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Posted December 14, 2011
Gripping tension - fantastic story
With Ancient Eyes, David turns up the dial on tension and brooding malevolence, and throws in more than a little backcountry isolation, Faith and dramatic history. (Oh, and lots of snakes!) He sets out to show you both fear and hope - and achieves both with plenty of action to spare too.
Set halfway up the middle of nowhere - not actually that far from civilisation, but seemingly removed in time from the rest of California, the story brings together a dark and terrible past that is repeating itself again, with a new and ambitious figure in the little Church forming a dangerous relationship with the dark presence above the door that has rooted itself in the very bones of the mountain.
Another, more primal force also seeks mastery of the scattered denizens of the mountainside, and it is this powerful and mysterious interplay of forces that pulse in and out of the storyline, throbbing with gelid power much as Silas Greene makes his moves - recruiting the more easily led villagers to his cause as he seeks mastery both of the mountainside and what he believes to be his Destiny with the dark powers.
If you've had the chance to read the excellent Heart of A Dragon, you'll have spotted the references to San Valencez - and a similar slightly otherworldy aspect to events is very much to the fore here also. With strong characters, rooted in their family ties, their Faith in their elders, and a belief in Light over Darkness - the story plays out as it draws Abraham Carlson back to the memories of his Father's failed attempt to root out the evil decades ago, and we find the events leading inexorably to a dramatic conclusion with Greene and Carlson, and more than a few clever twists along the way.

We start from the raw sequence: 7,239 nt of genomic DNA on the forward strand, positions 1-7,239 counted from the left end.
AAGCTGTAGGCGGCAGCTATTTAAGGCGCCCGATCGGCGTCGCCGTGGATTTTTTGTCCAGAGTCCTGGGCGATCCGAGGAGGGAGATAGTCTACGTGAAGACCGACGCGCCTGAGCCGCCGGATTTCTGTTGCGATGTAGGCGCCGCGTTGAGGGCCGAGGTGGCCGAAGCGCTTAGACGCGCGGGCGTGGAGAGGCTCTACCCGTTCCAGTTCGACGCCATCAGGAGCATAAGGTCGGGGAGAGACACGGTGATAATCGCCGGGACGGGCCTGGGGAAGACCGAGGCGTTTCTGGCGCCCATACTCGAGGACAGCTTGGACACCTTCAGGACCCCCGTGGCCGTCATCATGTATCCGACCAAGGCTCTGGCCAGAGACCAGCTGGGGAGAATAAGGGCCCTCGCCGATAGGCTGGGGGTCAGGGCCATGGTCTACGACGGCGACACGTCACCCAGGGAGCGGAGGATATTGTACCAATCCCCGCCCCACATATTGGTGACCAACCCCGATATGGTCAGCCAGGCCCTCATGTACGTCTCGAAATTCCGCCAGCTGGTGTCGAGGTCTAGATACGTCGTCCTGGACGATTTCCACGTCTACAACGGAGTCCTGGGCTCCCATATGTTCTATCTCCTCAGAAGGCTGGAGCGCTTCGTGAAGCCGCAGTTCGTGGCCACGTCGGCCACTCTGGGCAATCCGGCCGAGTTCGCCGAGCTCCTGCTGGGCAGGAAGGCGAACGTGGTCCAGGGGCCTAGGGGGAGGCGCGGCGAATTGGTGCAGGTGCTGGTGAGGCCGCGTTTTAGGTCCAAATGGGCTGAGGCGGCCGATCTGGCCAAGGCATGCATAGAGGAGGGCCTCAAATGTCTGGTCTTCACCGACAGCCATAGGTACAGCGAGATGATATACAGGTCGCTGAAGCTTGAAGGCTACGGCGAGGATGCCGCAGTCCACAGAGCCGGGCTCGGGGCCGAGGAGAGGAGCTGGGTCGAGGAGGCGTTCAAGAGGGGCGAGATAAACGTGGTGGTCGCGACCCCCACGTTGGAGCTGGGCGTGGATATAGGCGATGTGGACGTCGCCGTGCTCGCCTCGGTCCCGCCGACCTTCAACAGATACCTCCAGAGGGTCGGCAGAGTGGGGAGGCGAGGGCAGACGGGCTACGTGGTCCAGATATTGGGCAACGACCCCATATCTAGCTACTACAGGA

With a peerless skill for a good story, David draws together the disparate mountain-dwellers and the fragments of their long-buried past and drags you and them up the mountain behind Abraham in search of redemption and an end to the madness the dark powers have wrought amongst them.
One tip - When you reach the end - remember to breathe again!
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Posted December 21, 2010
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